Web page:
Jesse Norman, Minister of State (Decarbonisation and Technology) at the Department for Transport, replies on behalf of the Government to a Westminster Hall debate on the future of Heathrow Airport expansion.
It is a delight to see you in the Chair, Ms Elliott. What a very interesting debate this has been. I congratulate the hon. Member for Putney (Fleur Anderson) on securing it. She is right that this is a very important matter.
As the debate has shown, many Members have very strong views on this issue, not only in relation to the benefits that expansion could bring to the national and local economy, but also because of the potential impacts that they have highlighted on those living around the airport and wider environmental commitments.
I admire the chutzpah of the shadow Minister, the hon. Member for Wythenshawe and Sale East (Mike Kane), in raising London bridges, when the London Mayor and the London Borough of Hammersmith and Fulham have so abjectly failed to reopen Hammersmith bridge over the last four years.
That is a whole ’nother debate. Given that the Government will not fund major strategic infrastructure because it is in London—if it were anywhere else in the country, they would be paying 80% or 90%—and given how much they have dragged their feet for years on this project, the Minister has a cheek, quite frankly, to make the comment he has just made.
I do not have much time, but I think the Chamber knows that the funding per head and the sources of revenue that exist in London are vastly greater than in other parts of the country, and it is appropriate that that money should be properly invested alongside any other support that can be given.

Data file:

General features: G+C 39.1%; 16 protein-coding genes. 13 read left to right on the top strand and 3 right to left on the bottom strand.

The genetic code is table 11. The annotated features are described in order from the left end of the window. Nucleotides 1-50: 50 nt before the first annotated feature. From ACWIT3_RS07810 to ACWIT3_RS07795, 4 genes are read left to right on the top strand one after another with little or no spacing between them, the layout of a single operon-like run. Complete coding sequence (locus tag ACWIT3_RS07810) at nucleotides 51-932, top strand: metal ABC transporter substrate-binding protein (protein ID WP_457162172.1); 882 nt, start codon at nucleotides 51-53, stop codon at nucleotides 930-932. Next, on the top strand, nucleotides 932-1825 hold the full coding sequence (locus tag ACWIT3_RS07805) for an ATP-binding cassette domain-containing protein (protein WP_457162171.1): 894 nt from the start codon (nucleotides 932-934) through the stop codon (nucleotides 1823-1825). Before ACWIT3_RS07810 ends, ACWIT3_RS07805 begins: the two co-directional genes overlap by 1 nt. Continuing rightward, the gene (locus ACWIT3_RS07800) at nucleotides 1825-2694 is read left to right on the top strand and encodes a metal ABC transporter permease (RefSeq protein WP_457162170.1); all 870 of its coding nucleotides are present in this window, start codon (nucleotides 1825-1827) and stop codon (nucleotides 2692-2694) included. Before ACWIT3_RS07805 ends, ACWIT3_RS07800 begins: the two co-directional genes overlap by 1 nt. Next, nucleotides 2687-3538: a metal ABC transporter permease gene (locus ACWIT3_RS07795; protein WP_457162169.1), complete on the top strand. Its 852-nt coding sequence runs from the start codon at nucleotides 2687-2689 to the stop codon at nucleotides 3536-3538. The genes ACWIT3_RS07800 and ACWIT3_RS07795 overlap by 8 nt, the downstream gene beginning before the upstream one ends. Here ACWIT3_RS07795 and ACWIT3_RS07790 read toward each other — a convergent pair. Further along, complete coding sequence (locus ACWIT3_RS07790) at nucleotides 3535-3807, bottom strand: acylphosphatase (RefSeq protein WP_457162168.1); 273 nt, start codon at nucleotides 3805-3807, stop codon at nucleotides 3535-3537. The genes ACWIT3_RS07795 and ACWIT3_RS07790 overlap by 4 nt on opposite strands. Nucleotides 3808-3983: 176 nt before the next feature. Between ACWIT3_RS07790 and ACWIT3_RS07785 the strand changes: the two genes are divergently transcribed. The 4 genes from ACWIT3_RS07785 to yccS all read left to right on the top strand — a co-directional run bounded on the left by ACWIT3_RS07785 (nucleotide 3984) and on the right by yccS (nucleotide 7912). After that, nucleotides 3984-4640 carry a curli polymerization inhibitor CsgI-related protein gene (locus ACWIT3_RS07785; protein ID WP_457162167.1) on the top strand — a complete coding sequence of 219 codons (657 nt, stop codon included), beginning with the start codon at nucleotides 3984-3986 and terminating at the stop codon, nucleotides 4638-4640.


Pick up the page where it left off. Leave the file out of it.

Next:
We are not going to be distracted from this important topic. On a more constructive point, it is noticeable that the Opposition’s position on the issue of Heathrow expansion is not so very different from that of the Government. It is important to explore what the Government’s position is.
Hon. Members will recall that, in 2015, the independent Airports Commission’s final report concluded that a new north-west runway at Heathrow airport was the best solution to deliver the future additional airport capacity the country required. The Government considered the commission’s recommendation and announced in October 2016 that they agreed with the conclusions.
The Government then developed a draft airports national policy statement that provided the framework and criteria against which a development consent application would be judged. The draft statement was published for consultation in 2017 and scrutinised by the Transport Committee, before being laid before Parliament. In June 2018, the airports national policy statement was designated, following Parliament voting overwhelmingly in favour of the north-west runway proposal, by 415 votes to 119. That is an overwhelming majority in favour of the north-west runway proposal. Following its designation, the airports national policy statement was subject to a number of legal challenges, which have been heard in the High Court, the Court of Appeal and the Supreme Court. The legal challenges concluded in December 2020, when the Supreme Court unanimously concluded that the airports national policy statement is lawful.